I’m tired of listening to women who have it all tell a new generation of daughters that it was all a mistake. That they shouldn’t set the bar so high. That they cannot have it all.
They’re wrong. And they’re not remotely helpful.
What makes me qualified to talk about this? I’ve managed a successful career in sexist workplaces and have broken my share of glass ceilings. I’ve raised two wonderful feminist and otherwise morally good sons. I’ve successfully managed personal relationships, some to their natural conclusions. I have never let a setback keep me down. (I disagree with Sandberg’s “no failures” rule, as I believe we have much to learn from heartbreak and healing.) And I’m reinventing success with the best of them.
1. She’s rich, white and privileged, so what does she know? Note that when rich, privileged, white (or black or Hispanic) men write books about how you too can attain success, no one says that their achievements disqualify them as authorities. How do we think Sandberg got rich? She worked hard. She put herself in the right place at the right time. She didn’t let anyone get in her face. She found a mate who supported her ambitions. Her journey provides a terrific role model — for some of us. There are never going to be one-size-fits-all solutions to the problems women face in our sexist world — or any problem, for that matter. So let’s stop using that as an excuse not to do some hard listening.
2. She’s blaming the victims. Why isn’t she talking about government-subsidized day-care programs and the enforcement of laws that equalize pay — two hugely important issues? Because life is full of conversation, and Sandberg has something else to add: it is time for women to look at how they might be sabotaging themselves.
First, what do we mean by “having it all”? I think it means having work and love, the two most important things in life. But what started as a slogan of good cheer and hope has become a lead weight of existential anxiety. Women won’t be able to have all of everything at the same time — no one can — but we can live lives rich in variety, broad in range and high in opportunity. We can be world changers, game changers and diaper changers, just the way men can be. It is much too soon to give up on the ambitions of my generation of feminists.
And so to add to Sandberg’s helpful advice about the workplace, here are a few other things I’ve learned along the way:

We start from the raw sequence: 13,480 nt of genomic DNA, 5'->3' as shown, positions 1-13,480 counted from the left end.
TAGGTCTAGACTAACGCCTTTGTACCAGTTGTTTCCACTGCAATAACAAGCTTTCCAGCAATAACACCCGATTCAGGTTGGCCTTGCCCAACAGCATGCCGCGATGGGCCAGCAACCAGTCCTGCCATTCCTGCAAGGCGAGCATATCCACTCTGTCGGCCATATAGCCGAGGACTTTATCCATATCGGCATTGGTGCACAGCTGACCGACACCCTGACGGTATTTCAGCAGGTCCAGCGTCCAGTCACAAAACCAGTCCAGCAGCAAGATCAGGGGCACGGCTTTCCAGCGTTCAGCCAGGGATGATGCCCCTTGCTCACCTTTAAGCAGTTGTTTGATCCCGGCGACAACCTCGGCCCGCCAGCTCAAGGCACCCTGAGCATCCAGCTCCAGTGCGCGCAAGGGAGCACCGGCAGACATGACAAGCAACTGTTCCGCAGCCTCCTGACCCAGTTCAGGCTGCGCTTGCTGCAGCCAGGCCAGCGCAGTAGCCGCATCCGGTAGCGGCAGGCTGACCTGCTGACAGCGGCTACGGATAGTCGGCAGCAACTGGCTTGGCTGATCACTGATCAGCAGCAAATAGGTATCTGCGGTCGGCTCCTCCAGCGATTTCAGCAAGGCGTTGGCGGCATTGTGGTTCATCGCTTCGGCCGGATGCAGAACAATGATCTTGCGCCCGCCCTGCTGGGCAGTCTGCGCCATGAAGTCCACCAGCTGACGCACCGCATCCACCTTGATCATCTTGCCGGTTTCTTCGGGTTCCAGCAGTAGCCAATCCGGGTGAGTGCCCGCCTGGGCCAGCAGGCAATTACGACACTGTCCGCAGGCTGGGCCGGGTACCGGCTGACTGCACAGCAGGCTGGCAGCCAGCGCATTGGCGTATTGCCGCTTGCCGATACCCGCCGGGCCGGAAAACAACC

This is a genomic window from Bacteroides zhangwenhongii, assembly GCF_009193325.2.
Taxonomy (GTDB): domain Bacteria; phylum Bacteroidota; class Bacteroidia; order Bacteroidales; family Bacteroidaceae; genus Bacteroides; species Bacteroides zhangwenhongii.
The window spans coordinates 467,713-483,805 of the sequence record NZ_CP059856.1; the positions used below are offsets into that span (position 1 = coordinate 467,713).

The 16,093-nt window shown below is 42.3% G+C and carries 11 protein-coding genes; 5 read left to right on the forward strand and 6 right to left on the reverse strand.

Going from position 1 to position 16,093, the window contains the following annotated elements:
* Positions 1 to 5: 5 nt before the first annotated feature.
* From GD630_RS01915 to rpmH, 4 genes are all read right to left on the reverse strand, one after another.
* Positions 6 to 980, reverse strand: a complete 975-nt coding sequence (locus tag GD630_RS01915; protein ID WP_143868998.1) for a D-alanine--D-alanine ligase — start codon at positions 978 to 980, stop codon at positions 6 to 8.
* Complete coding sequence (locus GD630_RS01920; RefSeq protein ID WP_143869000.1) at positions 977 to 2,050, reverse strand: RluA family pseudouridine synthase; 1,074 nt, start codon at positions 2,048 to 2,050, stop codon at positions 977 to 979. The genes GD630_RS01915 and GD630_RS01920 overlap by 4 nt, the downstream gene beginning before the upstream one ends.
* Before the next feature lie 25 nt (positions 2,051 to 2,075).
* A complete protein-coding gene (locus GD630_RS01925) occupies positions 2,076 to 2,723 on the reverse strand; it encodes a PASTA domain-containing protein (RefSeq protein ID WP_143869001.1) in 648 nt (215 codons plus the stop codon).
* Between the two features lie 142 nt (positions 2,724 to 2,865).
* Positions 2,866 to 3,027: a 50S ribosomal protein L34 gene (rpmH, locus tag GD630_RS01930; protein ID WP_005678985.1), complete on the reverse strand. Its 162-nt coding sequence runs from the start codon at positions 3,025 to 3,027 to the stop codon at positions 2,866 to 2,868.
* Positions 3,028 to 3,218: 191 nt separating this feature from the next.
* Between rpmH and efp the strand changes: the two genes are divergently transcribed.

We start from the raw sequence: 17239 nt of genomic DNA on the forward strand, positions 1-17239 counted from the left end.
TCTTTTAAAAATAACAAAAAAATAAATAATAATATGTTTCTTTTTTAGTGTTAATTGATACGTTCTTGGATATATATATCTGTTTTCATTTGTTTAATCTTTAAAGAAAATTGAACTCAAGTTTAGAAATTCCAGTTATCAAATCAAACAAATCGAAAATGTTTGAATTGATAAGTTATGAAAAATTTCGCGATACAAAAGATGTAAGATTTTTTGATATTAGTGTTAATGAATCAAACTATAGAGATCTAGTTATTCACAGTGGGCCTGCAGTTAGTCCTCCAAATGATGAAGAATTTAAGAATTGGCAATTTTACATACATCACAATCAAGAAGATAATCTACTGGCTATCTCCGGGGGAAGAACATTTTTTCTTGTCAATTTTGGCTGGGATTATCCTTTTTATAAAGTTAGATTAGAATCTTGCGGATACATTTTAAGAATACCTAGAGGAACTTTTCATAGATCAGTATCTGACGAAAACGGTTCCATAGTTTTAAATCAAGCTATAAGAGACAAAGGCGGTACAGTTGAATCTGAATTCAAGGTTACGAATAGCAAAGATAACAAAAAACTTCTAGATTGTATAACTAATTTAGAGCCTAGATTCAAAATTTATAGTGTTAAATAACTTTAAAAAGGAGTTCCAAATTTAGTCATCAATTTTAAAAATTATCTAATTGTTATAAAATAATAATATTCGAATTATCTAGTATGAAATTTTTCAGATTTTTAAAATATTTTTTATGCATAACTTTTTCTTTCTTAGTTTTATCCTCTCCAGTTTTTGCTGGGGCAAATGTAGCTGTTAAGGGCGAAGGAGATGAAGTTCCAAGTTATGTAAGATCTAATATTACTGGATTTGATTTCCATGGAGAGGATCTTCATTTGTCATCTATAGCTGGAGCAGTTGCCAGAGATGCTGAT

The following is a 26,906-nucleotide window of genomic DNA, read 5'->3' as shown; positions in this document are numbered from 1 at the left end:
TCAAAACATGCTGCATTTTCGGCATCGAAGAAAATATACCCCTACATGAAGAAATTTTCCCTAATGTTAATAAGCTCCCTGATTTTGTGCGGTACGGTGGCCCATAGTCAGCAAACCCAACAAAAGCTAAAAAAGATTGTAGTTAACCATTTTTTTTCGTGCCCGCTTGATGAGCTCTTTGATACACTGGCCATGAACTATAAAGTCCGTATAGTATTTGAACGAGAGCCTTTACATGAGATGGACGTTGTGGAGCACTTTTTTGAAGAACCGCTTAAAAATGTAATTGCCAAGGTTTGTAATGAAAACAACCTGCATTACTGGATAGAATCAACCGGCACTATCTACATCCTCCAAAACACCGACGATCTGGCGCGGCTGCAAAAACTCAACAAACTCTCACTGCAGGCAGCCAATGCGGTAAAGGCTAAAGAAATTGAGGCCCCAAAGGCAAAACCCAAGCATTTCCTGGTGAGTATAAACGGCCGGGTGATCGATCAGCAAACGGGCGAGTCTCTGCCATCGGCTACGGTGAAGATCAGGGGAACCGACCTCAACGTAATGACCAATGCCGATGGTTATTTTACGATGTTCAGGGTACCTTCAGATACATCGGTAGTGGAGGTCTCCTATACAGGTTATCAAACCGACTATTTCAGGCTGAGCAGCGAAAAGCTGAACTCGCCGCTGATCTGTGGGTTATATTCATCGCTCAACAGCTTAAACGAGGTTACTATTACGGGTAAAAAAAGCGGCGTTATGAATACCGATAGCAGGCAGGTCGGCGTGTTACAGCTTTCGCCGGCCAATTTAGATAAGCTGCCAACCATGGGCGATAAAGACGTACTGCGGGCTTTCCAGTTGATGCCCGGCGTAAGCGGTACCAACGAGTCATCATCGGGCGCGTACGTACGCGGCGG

Sometimes a Mistake Is Just a Mistake. Women make dumb mistakes at every stage of our lives. Men do too, by the way. But you still have to stay in the game. Say we’ve established careers and raised children. Then we decide to take jobs that require a grueling amount of travel. We move to cities far from our families, like Anne-Marie Slaughter did. And we miss them, they miss us, and the wheels start to fall off the home carriage. This surprises us?
This isn’t an example of not having it all or a lesson in why we should give up. It is simply a lousy long-term career choice that’s easily rectified. Sometimes we fail to appreciate the consequences of life-altering decisions — I made this mistake early in my family’s life. But this doesn’t demonstrate that it is impossible to have brilliant careers and raise families.
Yes. Top corporate positions are still disproportionately filled by men, but not necessarily because women are being kept out. Many women have chosen to make compromises along the way — and decided that the old-white-male definition of success (career above all) isn’t necessarily theirs. And that’s fine. Until, of course, it isn’t — but don’t blame the system when that happens.
Appearances Matter. If I saw it once, I saw it a thousand times: young women in my office asking me tearfully why they weren’t being taken seriously by their male colleagues. In some cases, the answer was, That guy is an ass and needs to be straightened out. But in so many cases, sadly, as I listened, I watched a young woman squirming in a skirt that was so short I could see her underwear, a top so tight and cropped that she was spilling out of it, heels so high she tottered to her chair.